One of the most frustrating maths questions you’re likely to get involves relative speeds. It’s not that the concepts are hard – it’s just that you probably never got taught the concepts at all! And relative speed is one area where conceptualisation makes all the difference.
To see what I mean, consider the ancient Greek philosopher, Zeno. Zeno was different to all the other ancient Greek philosophers, in that his goal wasn’t to show that logic and rationality could lead you to understand the universe – it was to prove that logic and rationality simply aren’t enough!
To show this, he developed some paradoxes – conclusions, logically arrived at, that are totally absurd. One of his most famous involved Hercules and the tortoise. The story goes like this:
Hercules is Big and Strong and Fast. The turtle is … not. So, if Hercules were to chase a turtle, you gotta figure he’s gonna catch him, right?
Hold on, says Zeno. Hercules would have to run up to the place where the turtle was to start with – and during that time, the turtle would have moved a bit. So, Hercules would have to run up to where the turtle is then – during which time, the turtle will have moved a bit. So, Hercules would have to run up to where the turtle is now – during which time, the turtle will have moved a bit. And that will keep happening … forever.
So, logically, Hercules never catches the turtle – even though he’s Bigger and Stronger and Faster!
Now, obviously, Hercules will absolutely catch that turtle in reality – the point is that, proceeding perfectly logically, we’ve ended up believing something crazy.
So, does this mean maths are insane and we should chuck it all in to live on a commune? Not necessarily (unless you’re into that kind of thing, anyway). Instead, recognise this: it doesn’t matter how fast Hercules is – it matter how much faster he is than the turtle!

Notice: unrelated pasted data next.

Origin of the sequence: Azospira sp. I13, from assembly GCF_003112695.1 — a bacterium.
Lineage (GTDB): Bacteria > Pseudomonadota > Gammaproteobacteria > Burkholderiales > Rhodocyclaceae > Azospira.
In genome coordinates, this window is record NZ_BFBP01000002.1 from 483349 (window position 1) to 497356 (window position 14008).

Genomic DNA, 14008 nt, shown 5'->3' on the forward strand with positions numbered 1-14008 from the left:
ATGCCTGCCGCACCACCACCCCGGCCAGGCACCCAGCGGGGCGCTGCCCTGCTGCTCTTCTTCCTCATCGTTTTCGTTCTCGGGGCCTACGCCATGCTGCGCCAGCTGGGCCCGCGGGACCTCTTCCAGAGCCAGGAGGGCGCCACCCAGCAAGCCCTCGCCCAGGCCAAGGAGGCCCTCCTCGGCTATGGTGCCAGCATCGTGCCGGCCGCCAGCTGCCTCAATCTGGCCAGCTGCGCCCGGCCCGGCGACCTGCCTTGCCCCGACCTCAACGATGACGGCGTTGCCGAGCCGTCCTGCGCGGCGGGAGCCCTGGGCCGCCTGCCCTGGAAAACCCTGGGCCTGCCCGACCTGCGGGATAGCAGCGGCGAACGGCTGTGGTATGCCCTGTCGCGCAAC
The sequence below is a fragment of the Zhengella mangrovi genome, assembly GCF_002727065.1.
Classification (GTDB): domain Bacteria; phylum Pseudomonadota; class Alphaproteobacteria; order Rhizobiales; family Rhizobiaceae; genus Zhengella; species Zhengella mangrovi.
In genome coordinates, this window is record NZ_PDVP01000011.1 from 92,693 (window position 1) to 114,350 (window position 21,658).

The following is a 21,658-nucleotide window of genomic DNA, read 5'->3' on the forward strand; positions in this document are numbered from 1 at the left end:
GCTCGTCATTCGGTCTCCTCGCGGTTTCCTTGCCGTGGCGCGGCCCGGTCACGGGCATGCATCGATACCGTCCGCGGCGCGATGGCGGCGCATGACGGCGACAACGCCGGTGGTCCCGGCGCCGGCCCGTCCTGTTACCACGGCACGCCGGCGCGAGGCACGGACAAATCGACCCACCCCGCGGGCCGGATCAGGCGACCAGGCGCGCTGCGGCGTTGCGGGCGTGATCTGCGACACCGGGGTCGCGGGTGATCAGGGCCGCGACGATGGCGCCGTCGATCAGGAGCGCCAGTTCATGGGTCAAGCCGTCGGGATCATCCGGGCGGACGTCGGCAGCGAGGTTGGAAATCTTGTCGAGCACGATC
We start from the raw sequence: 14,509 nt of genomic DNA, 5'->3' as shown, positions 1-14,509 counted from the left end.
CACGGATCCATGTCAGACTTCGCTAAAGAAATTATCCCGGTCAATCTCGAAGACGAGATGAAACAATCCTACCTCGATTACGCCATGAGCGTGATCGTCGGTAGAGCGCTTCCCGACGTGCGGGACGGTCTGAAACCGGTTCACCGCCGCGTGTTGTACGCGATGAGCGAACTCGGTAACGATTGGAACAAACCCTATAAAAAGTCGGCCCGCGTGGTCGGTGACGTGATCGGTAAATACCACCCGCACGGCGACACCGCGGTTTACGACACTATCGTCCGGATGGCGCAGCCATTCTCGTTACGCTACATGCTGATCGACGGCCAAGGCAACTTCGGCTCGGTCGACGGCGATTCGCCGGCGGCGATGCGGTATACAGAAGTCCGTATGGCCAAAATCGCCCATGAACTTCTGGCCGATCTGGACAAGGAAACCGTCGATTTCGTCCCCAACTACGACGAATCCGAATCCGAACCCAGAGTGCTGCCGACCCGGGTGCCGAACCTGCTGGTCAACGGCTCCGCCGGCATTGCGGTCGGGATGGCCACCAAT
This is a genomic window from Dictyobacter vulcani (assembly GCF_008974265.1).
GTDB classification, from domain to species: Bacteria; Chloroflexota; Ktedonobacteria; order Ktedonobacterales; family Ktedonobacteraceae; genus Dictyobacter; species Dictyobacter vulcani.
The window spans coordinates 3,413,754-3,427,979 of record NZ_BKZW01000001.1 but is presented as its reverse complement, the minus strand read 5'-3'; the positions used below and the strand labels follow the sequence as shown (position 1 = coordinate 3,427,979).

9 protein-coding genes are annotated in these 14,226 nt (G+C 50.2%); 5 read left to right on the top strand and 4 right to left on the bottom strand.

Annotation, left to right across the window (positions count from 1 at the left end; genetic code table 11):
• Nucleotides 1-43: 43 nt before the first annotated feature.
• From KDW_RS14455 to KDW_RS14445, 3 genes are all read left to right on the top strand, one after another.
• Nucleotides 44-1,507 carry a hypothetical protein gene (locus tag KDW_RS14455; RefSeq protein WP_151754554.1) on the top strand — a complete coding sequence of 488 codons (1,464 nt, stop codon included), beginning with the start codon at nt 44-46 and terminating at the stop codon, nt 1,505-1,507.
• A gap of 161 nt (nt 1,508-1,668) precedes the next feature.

Let’s say Hercules can run 12 mph, and the turtle can only run 3 mph. Hercules is currently 27 miles behind the turtle. How long will it take to catch him? Instead of trying to create simultaneous equations and thinking about two bodies in motion, let’s just say this: Hercules is 27 miles away from the turtle and he’s catching up at 12 – 3 = 9 miles every hour. So, at that rate, how long would it take Hercules to catch up? 27/9 = 3 hours. Simple as that.
After all – how fast are you moving right now? You might say zero miles per hour – but you are on the Earth and the Earth is rotating, no? And the Earth is circling the Sun, right And the Sun is circling the Galaxy, the Galaxy is circling the Universe and the Universe is accelerating in all directions at once! So how fast are you really going? Well, zero – compared to the Earth!
All speed is relative speed, just as all distance is relative distance. And there’s no reason to privilege Hercules’ speed compared to the Earth, when what matters is the turtle!
Simply conceptualising the problem this way makes an otherwise complicated issue incredibly easy. But then, that’s the GMAT’s way, isn’t it?